ST. LOUIS, MO - JANUARY 16: Vernon Fiddler #38 of the Dallas Stars attempts to tip the puck in against Jaroslav Halak #41 and Kevin Shattenkirk #22 of the St. Louis Blues at the Scottrade Center on January 16, 2012 in St. Louis, Missouri. (Photo by Dilip Vishwanat/Getty Images)
It's always tough to analyze each hockey game individually and not get caught up in the up and down nature of an 82-game season. It seems that -- especially this year -- our emotions have been manipulated too many times to count, as we rejoice a big win then turn angry over a frustrating loss.
With last night's loss to the St. Louis Blues, the team's first game without Jamie Benn and Mike Ribeiro, we witnessed a Dallas Stars game that encompassed nearly every emotion of the season all in one 60 minute span. On one hand, it was great to see the hard work, energy and team atmosphere displayed by the Dallas Stars and on the other, it was immensely frustrating to see several golden chances squandered en route to a one-goal loss.
With Benn and Ribeiro, the top two centers on a team that was already short at that position, the Stars lost their playmakers -- the guys on the ice that create offense for those around them. While the Stars did well to hold serve against one of the toughest teams to play in the NHL in their own building, to see them come so close yet fall just short again went beyond frustration.
Time is running out for this team to maintain control of their postseason fate and every game that ends with zero points in the standings is another nail in the coffin of the chances of missing the postseason. While the loss in and of itself was frustrating, the hope is that taking on one of the top teams in the league and playing their hearts out will carry over as the team learns how to play without Benn and Ribeiro.
"We got into position to have some success," coach Glen Gulutzan said. "We got it into a next goal wins game, but it just wasn't us that got it. Otherwise, we battled hard."
"I like the work ethic," Gulutzan continued. "We didn't create a whole ton, but we worked hard. I thought both goalies were very good. Ours was very good. We didn't test Halak as much. He made a breakaway save that could have been a changer. When goalies make those ones, it makes a big difference."
The Stars, on the back of a brilliant performance by Kari Lehtonen, were able to contain the Blues attack for most of the game. With the Stars missing two very important pieces of their offense, there's little choice for Gulutzan but to turn his team into an even bigger grinding, gritty team than they were before. The Stars, wanting to be known as "hard to play against", will have to live by that mantra for the next two weeks if they have any hopes of coming out of the All-Star break still alive for the postseason.
"We have to play this way, we have no other choice," Gulutzan said. "If we deviate from this, we don't have Ribs and Benny and that kind of offense to bail you out."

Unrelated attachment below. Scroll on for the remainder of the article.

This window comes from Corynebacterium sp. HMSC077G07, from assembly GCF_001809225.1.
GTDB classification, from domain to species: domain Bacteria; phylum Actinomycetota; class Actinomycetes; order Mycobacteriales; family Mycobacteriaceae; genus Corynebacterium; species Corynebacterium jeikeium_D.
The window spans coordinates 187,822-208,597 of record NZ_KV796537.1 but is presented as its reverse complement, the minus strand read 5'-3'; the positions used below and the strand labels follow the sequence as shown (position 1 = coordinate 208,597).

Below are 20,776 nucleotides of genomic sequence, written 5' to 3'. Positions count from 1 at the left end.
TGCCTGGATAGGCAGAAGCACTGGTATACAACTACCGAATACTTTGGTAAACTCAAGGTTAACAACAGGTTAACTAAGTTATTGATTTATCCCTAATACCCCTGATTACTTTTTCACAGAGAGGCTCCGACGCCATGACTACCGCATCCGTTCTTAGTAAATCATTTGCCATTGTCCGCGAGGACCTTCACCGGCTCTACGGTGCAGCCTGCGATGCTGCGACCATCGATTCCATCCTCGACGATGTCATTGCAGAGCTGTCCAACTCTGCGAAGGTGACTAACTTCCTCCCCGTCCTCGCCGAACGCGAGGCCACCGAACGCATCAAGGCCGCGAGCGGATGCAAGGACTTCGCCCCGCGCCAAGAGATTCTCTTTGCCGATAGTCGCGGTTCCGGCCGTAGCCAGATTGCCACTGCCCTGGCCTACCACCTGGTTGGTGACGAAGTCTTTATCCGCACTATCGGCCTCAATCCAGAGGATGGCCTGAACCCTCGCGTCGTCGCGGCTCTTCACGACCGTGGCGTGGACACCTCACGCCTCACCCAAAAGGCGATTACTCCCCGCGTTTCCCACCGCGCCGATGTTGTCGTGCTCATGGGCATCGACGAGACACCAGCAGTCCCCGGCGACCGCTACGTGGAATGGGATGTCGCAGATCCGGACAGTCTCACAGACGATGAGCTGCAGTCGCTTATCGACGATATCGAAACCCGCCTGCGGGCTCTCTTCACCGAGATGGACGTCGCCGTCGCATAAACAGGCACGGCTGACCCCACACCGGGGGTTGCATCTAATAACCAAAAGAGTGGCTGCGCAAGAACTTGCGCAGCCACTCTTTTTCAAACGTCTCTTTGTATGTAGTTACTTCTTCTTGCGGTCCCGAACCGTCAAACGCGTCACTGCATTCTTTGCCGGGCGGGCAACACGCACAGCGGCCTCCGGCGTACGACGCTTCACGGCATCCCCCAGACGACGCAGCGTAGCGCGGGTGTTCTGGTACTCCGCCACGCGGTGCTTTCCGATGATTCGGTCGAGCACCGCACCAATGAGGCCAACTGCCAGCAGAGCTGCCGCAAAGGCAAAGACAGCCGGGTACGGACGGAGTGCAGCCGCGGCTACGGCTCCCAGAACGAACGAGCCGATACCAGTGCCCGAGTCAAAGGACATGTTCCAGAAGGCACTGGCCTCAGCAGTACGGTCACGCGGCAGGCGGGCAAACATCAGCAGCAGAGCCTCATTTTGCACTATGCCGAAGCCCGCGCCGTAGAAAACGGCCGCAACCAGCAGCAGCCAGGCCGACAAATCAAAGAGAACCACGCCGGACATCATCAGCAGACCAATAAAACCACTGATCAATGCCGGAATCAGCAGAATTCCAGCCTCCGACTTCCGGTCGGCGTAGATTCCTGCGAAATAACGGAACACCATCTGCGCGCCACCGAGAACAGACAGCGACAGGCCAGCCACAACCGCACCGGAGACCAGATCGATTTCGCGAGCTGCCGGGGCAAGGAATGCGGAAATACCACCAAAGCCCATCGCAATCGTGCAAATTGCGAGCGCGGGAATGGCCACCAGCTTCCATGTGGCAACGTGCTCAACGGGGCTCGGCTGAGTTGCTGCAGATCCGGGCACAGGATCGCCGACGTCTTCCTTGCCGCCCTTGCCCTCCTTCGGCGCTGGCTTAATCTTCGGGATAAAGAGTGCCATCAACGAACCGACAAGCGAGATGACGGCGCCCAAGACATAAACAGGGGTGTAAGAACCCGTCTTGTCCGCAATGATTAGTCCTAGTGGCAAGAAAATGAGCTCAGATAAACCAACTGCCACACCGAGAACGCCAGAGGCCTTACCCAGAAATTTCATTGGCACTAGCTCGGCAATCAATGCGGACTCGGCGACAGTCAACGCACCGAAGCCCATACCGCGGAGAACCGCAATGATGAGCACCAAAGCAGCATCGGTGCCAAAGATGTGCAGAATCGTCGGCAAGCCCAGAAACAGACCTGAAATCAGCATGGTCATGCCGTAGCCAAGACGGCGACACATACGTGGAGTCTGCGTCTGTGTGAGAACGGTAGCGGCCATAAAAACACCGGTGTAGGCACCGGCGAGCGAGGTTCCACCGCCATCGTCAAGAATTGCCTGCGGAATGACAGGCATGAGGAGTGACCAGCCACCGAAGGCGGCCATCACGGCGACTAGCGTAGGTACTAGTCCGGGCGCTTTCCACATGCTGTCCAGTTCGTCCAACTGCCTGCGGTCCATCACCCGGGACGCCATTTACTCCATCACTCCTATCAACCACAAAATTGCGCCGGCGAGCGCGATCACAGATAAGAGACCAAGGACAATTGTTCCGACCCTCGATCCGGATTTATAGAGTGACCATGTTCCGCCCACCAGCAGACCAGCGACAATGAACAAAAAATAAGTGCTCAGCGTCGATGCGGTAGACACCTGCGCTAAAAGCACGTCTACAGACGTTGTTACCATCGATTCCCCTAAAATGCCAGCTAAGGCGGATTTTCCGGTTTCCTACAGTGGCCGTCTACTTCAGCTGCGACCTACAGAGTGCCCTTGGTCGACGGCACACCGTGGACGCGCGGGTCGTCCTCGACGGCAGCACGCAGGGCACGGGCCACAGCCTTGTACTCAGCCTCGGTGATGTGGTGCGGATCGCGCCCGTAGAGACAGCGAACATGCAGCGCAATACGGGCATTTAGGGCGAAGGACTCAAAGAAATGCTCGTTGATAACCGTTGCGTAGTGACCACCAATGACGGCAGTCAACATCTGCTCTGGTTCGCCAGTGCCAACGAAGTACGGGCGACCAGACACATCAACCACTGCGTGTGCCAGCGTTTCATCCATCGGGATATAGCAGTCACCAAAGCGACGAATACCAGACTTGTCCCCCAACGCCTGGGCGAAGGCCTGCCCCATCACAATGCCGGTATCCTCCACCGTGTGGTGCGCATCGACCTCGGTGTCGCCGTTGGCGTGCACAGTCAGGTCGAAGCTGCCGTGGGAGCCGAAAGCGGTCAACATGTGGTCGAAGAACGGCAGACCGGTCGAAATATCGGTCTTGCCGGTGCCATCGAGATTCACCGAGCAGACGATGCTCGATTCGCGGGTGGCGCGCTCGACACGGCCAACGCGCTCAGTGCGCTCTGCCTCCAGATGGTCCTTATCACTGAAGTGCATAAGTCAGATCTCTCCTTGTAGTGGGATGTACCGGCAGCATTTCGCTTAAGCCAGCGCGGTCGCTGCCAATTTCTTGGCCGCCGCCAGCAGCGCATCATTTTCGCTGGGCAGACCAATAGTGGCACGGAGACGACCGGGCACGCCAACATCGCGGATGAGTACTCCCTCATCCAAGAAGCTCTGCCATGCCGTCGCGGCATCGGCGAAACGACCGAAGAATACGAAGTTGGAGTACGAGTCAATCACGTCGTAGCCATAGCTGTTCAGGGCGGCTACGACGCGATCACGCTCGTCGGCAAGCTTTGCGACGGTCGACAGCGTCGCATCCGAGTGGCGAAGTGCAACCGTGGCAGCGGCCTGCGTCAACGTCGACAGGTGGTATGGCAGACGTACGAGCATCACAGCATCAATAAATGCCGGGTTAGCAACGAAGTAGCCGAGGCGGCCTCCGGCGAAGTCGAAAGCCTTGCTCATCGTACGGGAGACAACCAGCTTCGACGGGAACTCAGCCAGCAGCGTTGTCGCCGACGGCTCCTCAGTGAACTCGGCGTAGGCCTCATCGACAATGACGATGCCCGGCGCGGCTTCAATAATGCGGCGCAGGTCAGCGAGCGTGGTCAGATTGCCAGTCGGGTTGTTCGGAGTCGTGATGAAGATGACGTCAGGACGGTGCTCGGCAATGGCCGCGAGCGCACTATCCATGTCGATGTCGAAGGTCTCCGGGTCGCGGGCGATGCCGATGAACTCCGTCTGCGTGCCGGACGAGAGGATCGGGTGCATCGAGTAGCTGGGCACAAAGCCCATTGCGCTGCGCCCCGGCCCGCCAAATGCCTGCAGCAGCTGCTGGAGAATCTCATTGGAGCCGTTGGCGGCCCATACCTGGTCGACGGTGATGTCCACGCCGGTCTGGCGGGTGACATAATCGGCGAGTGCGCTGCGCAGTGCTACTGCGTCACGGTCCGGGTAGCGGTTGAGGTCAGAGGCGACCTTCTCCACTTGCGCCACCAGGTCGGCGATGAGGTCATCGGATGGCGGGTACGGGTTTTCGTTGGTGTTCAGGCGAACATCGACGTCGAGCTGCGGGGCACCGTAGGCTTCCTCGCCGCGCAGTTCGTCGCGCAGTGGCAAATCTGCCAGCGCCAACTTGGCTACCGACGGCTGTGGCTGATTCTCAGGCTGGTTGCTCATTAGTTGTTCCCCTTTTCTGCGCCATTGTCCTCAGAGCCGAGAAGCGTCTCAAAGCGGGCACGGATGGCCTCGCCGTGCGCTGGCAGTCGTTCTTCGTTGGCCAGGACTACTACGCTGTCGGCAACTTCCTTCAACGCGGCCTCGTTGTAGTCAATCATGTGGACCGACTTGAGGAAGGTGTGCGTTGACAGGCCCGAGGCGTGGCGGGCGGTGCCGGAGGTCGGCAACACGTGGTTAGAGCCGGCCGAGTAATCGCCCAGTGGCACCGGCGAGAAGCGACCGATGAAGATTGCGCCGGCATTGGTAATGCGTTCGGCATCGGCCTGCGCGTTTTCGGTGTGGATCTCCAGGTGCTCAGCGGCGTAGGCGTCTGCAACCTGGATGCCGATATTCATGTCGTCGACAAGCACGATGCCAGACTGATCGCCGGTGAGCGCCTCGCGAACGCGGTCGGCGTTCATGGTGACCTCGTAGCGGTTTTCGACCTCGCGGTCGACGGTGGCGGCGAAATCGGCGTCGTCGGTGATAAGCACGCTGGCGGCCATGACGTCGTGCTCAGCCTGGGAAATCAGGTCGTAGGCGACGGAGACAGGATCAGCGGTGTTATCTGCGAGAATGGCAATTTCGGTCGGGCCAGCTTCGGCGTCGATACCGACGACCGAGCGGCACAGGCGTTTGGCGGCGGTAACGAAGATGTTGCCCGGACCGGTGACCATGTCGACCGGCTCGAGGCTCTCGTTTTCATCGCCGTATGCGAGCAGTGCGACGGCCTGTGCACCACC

The Stars were unable to create much offense, going against one of the stingier defensive teams in hockey. That the Stars weren't able to score a goal wasn't exactly surprising yet they weren't without their chances, especially early in the game when the Stars took their attack to the Blues before Hitchcock adjusted. Loui Eriksson was the recipient of an excellent choice and the Stars had a shorthanded breakaway as well, but as it happens when a team is struggling offensively neither puck found the back of the net.
What's more apparent than anything after the loss to the Blues was just how important Benn and Ribeiro were to the players around them. While Eriksson is certainly a great forward, he needs a center that is able to help create space and move the puck. Michael Ryder is struggling lately as it's obvious he's pressing too hard to try and pick up the offensive slack and Brenden Morrow was nowhere to be found for most of the game.
As the Stars look to make a quick turnaround and face the Detroit Red Wings tonight, they absolutely must continue to play the hard working game that Gulutzan was raving about last night. Against Detroit, just like St. Louis, hard work won't be nearly enough against a team that is capable of scoring four goals a game blindfolded. This is a talented, structured team that will exploit any weaknesses -- something that happened just a few weeks back against this same Red Wings team.
"When you're missing a couple of good players, you have to work hard, try to eliminate penalties, and try to score a couple of goals," said Kari Lehtonen. "Everything else was great but the outcome. We didn't get the points."
Once again, the Stars were also victimized by their anemic power play and the inability to cash in on the chances afforded them. With the offense as a whole having to withdraw into a shell a bit in order to protect the ice defensively, not scoring with the man-advantage will hurt this team even more than before.
On one hand, it was great to see the energy and competitiveness needed for the Stars to get through this rough patch in the season. On the other, it was frustrating to see an offense that will be hungry for any goals whatsoever not take advantage of their opportunities -- something that has become a trend over the course of the season.
The hard work, the gritty nature of the Stars attack and gameplan -- it's the only option for this team right now. Hopefully, by the time Benn and Ribeiro return, the Stars would have taken advantage of those chances and not lead their playoff dreams fade away.